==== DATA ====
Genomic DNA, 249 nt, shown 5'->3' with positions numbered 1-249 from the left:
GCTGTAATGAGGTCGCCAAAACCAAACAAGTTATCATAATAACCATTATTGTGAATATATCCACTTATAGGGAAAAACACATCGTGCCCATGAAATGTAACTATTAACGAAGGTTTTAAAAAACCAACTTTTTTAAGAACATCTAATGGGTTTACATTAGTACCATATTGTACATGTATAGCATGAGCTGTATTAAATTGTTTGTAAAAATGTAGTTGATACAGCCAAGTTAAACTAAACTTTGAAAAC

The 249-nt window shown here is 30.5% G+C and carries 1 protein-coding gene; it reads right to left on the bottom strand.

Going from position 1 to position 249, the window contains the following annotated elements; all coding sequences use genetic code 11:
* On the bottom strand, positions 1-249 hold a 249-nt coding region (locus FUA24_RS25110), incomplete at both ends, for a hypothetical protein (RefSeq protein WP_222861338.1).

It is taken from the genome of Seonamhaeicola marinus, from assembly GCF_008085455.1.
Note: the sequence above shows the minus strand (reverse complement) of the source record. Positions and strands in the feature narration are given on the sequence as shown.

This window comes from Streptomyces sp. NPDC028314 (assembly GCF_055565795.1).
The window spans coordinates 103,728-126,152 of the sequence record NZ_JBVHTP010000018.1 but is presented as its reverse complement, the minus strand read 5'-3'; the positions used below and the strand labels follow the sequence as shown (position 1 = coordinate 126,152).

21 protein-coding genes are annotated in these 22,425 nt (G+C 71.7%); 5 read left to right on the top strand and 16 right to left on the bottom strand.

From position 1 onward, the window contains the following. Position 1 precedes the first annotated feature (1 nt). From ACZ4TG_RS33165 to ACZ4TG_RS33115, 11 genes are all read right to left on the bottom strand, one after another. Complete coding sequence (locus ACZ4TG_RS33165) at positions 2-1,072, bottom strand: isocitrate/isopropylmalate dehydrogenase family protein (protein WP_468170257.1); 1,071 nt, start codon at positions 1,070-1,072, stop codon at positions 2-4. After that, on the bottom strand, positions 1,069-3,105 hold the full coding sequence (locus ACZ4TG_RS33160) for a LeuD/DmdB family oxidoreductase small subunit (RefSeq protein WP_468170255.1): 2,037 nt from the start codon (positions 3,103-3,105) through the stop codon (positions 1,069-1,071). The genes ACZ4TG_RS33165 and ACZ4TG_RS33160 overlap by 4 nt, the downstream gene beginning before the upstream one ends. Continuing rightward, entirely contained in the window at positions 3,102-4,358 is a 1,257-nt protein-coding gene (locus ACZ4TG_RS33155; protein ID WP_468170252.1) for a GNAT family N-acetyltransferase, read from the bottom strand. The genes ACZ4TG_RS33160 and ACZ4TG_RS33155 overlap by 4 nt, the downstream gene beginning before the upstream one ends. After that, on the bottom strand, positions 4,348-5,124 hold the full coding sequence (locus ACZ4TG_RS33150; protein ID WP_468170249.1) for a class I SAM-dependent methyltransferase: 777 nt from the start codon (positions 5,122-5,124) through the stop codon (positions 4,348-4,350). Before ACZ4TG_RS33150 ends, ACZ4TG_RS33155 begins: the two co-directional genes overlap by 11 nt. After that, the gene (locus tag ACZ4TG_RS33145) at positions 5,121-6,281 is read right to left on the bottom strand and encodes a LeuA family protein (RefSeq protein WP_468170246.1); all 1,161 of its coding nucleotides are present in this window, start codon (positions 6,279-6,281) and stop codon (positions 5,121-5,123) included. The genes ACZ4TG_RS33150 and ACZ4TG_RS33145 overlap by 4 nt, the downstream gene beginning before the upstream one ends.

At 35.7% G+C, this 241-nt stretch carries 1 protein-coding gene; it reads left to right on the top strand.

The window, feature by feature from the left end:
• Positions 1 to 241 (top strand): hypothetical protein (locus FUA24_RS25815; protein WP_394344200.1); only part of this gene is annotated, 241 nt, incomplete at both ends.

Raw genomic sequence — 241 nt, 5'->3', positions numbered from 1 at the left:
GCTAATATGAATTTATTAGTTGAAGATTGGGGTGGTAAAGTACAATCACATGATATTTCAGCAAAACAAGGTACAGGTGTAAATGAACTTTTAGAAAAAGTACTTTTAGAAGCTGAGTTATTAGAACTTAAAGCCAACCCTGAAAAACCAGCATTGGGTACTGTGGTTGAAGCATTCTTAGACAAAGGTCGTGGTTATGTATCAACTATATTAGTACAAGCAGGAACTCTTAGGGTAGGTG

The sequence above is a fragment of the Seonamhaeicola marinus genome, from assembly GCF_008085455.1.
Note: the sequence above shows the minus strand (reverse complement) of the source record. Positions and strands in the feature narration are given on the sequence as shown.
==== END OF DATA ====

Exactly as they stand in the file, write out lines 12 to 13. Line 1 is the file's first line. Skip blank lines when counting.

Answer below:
At 35.7% G+C, this 241-nt stretch carries 1 protein-coding gene; it reads left to right on the top strand.

The window, feature by feature from the left end: